Getting stuck in a lift is bad – but so is getting stuck with a $30,000 lift that doesn’t work.

Ulrika and Walter Haller purchased an enclosed outdoor lift from Auckland company Phoenix Elevators in 2021.

They made the decision to get the lift installed at their house when Walter’s health had deteriorated to the point that he could no longer get around on his own.

Ulrika hoped the lift would give him “the chance to get out because he could not go down the front door stairs, he was terrified of it”.

Phoenix Elevators installed the lift at their two-storey house in mid-2022. Ulrika told Fair Go there were problems from the get-go.

She and Walter had made a point of asking for folding doors in the paperwork, but Phoenix Elevators had put in swing doors. Eventually they were replaced, but then the lift started rusting.

“All the joints, all the panels, every bolt and screw.”

Phoenix Elevators sent someone to the Haller’s to de-rust and repaint the lift, but the rust came back with a vengeance.

All the while, Ulrika says the lift would operate haphazardly. Crucially, she says when she needed it for Walter, it didn’t work. Instead, spending hundreds of dollars on health services to help him out of the house and get him to appointments.

By this point, the couple had paid Phoenix Elevators just over $27,000. Ulrika estimates Walter only got to use the lift three times.

“He used to say to me, ‘I’ve got a bad feeling about this lift’.”

Walter died in June 2023. The lift problems have continued.

In September of that year, the lift started leaking. On another occasion when Ulrika tried to use the lift, she says it stopped halfway down while she was in it “and I was thinking, ‘woah, how am I going to get out of this thing, I can’t jump that high'”.

It eventually whirred back into life and she was able to escape.

Rust on Ulrika and Walter Haller's lift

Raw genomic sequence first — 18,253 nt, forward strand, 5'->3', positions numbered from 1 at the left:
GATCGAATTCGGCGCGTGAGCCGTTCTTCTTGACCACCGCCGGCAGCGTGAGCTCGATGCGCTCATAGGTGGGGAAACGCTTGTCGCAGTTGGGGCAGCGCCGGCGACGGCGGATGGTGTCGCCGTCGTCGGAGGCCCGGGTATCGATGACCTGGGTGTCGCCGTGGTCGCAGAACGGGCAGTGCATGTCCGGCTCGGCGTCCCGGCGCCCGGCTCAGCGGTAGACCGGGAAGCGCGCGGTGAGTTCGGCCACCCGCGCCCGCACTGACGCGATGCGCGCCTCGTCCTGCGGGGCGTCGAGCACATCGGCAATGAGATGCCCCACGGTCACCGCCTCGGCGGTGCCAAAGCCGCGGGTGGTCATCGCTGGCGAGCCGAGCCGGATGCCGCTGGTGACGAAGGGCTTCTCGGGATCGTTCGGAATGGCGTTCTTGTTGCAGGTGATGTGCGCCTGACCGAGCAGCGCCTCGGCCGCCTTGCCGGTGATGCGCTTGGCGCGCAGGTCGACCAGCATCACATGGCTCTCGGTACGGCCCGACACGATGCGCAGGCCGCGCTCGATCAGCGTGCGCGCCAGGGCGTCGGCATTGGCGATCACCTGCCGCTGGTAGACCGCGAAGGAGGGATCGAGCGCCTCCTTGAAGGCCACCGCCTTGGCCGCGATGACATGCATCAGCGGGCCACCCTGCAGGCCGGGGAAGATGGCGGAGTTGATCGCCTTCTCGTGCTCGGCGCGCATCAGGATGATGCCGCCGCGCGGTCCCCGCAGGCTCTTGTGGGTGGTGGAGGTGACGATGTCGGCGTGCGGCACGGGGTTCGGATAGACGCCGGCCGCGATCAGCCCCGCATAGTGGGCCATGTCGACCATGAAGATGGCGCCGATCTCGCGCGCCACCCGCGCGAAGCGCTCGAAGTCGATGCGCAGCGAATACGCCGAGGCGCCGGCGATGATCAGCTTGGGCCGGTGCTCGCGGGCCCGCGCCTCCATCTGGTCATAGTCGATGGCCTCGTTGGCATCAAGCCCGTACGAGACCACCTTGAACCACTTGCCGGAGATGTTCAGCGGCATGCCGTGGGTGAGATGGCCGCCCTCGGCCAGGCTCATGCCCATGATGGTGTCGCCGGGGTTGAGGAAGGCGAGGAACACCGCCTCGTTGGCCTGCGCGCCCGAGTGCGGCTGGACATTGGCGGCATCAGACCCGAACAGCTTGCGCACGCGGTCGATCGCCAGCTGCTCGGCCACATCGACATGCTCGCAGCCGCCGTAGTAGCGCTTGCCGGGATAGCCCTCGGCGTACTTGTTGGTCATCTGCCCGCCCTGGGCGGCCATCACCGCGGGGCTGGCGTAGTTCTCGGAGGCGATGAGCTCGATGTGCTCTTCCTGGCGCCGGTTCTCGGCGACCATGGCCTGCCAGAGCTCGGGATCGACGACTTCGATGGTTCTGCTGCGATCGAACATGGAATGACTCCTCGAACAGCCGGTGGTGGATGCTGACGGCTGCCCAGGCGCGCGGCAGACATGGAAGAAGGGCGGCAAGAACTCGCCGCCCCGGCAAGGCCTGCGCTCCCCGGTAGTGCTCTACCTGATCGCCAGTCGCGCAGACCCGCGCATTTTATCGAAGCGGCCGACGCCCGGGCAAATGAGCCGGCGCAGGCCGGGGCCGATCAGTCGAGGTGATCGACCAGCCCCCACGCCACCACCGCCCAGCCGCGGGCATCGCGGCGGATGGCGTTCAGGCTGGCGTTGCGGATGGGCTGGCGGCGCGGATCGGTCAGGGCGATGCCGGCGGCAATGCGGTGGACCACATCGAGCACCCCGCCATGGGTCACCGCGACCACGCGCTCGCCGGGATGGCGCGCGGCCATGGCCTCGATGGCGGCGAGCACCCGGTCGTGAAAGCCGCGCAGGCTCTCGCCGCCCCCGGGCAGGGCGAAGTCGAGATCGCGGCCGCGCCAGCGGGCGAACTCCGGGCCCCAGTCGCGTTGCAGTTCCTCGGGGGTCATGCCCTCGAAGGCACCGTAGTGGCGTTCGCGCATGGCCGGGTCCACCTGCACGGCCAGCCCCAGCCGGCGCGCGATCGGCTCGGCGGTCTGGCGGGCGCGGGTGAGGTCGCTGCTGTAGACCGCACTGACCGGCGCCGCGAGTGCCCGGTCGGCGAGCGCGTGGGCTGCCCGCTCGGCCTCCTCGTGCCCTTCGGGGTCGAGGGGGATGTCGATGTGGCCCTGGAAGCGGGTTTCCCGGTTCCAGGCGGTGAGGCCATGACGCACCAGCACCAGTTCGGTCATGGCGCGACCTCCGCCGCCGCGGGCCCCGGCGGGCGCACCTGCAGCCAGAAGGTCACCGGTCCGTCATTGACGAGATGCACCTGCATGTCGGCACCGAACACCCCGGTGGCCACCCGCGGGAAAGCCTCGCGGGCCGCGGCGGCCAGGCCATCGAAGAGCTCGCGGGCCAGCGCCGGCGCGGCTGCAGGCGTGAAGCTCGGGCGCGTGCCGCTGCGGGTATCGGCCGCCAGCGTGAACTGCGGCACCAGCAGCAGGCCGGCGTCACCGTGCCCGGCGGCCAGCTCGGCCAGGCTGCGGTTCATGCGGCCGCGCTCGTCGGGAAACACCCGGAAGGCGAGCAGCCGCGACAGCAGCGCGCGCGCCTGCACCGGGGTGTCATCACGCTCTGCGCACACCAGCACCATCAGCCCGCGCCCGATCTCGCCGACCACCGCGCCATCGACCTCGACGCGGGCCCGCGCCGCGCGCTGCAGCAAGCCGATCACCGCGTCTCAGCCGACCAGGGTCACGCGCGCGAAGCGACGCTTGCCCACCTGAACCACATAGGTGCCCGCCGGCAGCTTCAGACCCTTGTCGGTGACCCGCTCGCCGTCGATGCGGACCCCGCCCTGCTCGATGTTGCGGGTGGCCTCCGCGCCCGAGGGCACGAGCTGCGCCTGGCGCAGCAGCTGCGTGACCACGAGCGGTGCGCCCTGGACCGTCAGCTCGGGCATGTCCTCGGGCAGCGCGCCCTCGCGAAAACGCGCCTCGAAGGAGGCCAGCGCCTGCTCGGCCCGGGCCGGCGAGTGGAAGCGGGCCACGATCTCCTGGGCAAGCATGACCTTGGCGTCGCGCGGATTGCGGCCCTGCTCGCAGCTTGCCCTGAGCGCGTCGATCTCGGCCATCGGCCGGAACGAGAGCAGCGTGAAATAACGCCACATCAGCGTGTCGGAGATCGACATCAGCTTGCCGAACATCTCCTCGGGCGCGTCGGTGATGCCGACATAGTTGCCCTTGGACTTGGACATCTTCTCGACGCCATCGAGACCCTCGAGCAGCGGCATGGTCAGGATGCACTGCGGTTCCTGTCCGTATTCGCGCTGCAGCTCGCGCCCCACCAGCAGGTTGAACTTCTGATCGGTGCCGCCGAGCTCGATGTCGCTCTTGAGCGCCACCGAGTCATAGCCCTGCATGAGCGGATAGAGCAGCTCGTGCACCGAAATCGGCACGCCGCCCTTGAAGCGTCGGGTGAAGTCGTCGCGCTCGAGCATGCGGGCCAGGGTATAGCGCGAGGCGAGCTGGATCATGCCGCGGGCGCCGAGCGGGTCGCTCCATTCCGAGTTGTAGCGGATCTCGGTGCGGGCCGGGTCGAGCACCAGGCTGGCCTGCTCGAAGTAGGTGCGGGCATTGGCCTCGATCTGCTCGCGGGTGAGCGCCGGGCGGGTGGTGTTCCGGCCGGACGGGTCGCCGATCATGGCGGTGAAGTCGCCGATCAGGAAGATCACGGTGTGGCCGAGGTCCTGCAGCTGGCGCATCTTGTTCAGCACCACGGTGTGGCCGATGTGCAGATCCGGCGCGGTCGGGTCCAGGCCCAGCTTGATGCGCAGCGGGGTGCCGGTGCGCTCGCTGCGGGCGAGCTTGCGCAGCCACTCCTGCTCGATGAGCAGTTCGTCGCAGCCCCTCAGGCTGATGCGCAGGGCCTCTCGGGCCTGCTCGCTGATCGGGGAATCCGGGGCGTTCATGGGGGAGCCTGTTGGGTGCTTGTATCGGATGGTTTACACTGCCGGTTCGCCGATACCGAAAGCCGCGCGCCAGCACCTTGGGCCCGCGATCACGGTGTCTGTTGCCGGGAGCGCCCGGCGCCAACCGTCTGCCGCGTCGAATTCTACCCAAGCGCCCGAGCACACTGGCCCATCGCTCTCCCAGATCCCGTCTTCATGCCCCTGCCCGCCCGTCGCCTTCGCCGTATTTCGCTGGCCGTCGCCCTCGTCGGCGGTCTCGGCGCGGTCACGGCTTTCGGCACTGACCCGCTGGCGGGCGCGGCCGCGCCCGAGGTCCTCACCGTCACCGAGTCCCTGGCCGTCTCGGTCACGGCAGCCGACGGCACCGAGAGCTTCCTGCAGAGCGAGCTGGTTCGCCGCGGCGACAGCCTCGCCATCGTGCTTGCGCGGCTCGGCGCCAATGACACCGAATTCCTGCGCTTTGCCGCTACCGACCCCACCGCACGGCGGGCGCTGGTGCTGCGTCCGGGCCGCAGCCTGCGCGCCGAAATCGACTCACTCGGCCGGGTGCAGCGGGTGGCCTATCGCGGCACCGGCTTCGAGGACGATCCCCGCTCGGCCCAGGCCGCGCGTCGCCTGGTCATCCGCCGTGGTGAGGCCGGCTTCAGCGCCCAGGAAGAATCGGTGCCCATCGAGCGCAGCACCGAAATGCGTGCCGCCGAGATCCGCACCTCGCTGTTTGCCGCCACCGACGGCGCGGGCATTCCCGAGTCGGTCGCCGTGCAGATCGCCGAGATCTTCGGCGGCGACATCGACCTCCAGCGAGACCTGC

Ulrika says she called Phoenix Elevators one more time at Christmas to report that the lift wasn’t working again.

She was told by a staff member that the business was closing over the holiday period, so she’d hear from them in the New Year, but that didn’t happen. So she decided to call on Fair Go for help.

“I don’t like even complaining, but I knew I had to do this for Walter.”

Not fit for purpose

Fair Go called on independent engineering consultancy Vertrans to carry out an inspection of Ulrika’s lift.

They deemed it not fit for purpose.

“It has serious issues with it as far as safety is concerned,” explains Murray Barr.

In his opinion, it’s also not designed for use in an outdoor environment in New Zealand.

The lift was manufactured by a company in China called MORN LIFTS.

Murray says while parts of the lift are aluminium, a large part of the cabin is mild steel and is rusting “significantly”.

He saw the same leaks Ulrika was worried about, with evidence of water seeping into the cabin.

He found the control box wasn’t weather proof and “all the moisture and components in there are suffering, so that’s not going to last very long at all”.

What really got his alarm bells ringing was how the lift door, which serves the bottom floor, is able to be opened when the lift is at the top floor, “creating a two and a half metre drop to the concrete below”.

“If it’s operational, and there was grandchildren or whatever that played in it, then there could be a fatality.”

Fair Go took the findings to the owner of Phoenix Elevators Clive Snell.

He told the programme he wasn’t aware there were still issues with the lift and didn’t believe Ulrika had called about it in December.

The Consumer Guarantees Act allows for a consumer to reject goods with major faults and request a refund. After years of problems, Ulrika says she just wants her money back and the lift gone. But Phoenix Elevators has put the blame back on MORN LIFTS for supplying a problematic lift.

‘You’re just complaining all the time’

MORN stands by its lifts as safe and certified, although it appears it’s not the only lift with issues, despite Ulrika saying she was told otherwise by Phoenix.

“I asked a few times, ‘am I the only one having these problems?’

“And they said ‘yeah, yeah, well, you’re just complaining all the time’.”

But an email Snell sent to MORN LIFTS on the same day Fair Go first contacted him revealed that he purchased “several” exterior lifts from the company and found them to be “substandard”.

Fair Go has been back and forth between Phoenix Elevators and MORN LIFTS to get compensation for Ulrika. In the latest correspondence, a MORN sales manager told Snell they would consider compensation, but that the probability of success is not very high.

That leaves Ulrika with a dodgy lift she hasn’t been able to use for the purpose it was bought for.

“I would have liked to have spent that time with Walter going somewhere nice. He used to look around [his room] and say, ‘I love this place, you’ve made it beautiful’, and that was the only thing that he had”.